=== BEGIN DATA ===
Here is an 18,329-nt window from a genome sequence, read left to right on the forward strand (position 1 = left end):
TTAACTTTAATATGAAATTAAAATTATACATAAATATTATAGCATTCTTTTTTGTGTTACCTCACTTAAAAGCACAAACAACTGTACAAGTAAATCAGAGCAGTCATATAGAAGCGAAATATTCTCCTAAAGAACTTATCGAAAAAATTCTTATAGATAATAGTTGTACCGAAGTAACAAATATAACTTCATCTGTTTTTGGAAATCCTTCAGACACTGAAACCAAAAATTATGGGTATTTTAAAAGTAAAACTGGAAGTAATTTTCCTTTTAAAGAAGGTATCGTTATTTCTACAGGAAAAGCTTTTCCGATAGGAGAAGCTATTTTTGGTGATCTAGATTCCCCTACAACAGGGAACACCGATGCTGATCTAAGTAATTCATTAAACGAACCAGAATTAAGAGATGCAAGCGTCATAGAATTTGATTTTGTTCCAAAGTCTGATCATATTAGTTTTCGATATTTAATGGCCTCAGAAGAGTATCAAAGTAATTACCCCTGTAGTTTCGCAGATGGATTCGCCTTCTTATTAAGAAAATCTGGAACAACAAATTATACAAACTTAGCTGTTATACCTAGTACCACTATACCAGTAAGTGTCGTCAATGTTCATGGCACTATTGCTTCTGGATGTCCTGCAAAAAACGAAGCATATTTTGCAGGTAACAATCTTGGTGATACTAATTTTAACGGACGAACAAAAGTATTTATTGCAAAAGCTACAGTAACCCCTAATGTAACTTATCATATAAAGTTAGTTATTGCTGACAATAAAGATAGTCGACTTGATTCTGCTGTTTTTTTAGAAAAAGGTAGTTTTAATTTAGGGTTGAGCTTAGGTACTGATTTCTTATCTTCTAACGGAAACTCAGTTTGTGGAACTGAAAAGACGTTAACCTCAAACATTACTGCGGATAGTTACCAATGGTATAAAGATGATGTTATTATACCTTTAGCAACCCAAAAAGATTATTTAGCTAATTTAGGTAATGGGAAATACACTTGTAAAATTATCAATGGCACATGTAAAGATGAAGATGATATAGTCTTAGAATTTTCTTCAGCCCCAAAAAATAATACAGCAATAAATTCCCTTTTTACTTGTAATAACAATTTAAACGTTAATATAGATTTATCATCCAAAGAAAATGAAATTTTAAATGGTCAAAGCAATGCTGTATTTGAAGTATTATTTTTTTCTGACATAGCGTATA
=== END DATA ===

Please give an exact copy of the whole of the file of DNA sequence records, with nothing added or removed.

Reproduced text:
Here is an 18,329-nt window from a genome sequence, read left to right on the forward strand (position 1 = left end):
TTAACTTTAATATGAAATTAAAATTATACATAAATATTATAGCATTCTTTTTTGTGTTACCTCACTTAAAAGCACAAACAACTGTACAAGTAAATCAGAGCAGTCATATAGAAGCGAAATATTCTCCTAAAGAACTTATCGAAAAAATTCTTATAGATAATAGTTGTACCGAAGTAACAAATATAACTTCATCTGTTTTTGGAAATCCTTCAGACACTGAAACCAAAAATTATGGGTATTTTAAAAGTAAAACTGGAAGTAATTTTCCTTTTAAAGAAGGTATCGTTATTTCTACAGGAAAAGCTTTTCCGATAGGAGAAGCTATTTTTGGTGATCTAGATTCCCCTACAACAGGGAACACCGATGCTGATCTAAGTAATTCATTAAACGAACCAGAATTAAGAGATGCAAGCGTCATAGAATTTGATTTTGTTCCAAAGTCTGATCATATTAGTTTTCGATATTTAATGGCCTCAGAAGAGTATCAAAGTAATTACCCCTGTAGTTTCGCAGATGGATTCGCCTTCTTATTAAGAAAATCTGGAACAACAAATTATACAAACTTAGCTGTTATACCTAGTACCACTATACCAGTAAGTGTCGTCAATGTTCATGGCACTATTGCTTCTGGATGTCCTGCAAAAAACGAAGCATATTTTGCAGGTAACAATCTTGGTGATACTAATTTTAACGGACGAACAAAAGTATTTATTGCAAAAGCTACAGTAACCCCTAATGTAACTTATCATATAAAGTTAGTTATTGCTGACAATAAAGATAGTCGACTTGATTCTGCTGTTTTTTTAGAAAAAGGTAGTTTTAATTTAGGGTTGAGCTTAGGTACTGATTTCTTATCTTCTAACGGAAACTCAGTTTGTGGAACTGAAAAGACGTTAACCTCAAACATTACTGCGGATAGTTACCAATGGTATAAAGATGATGTTATTATACCTTTAGCAACCCAAAAAGATTATTTAGCTAATTTAGGTAATGGGAAATACACTTGTAAAATTATCAATGGCACATGTAAAGATGAAGATGATATAGTCTTAGAATTTTCTTCAGCCCCAAAAAATAATACAGCAATAAATTCCCTTTTTACTTGTAATAACAATTTAAACGTTAATATAGATTTATCATCCAAAGAAAATGAAATTTTAAATGGTCAAAGCAATGCTGTATTTGAAGTATTATTTTTTTCTGACATAGCGTATA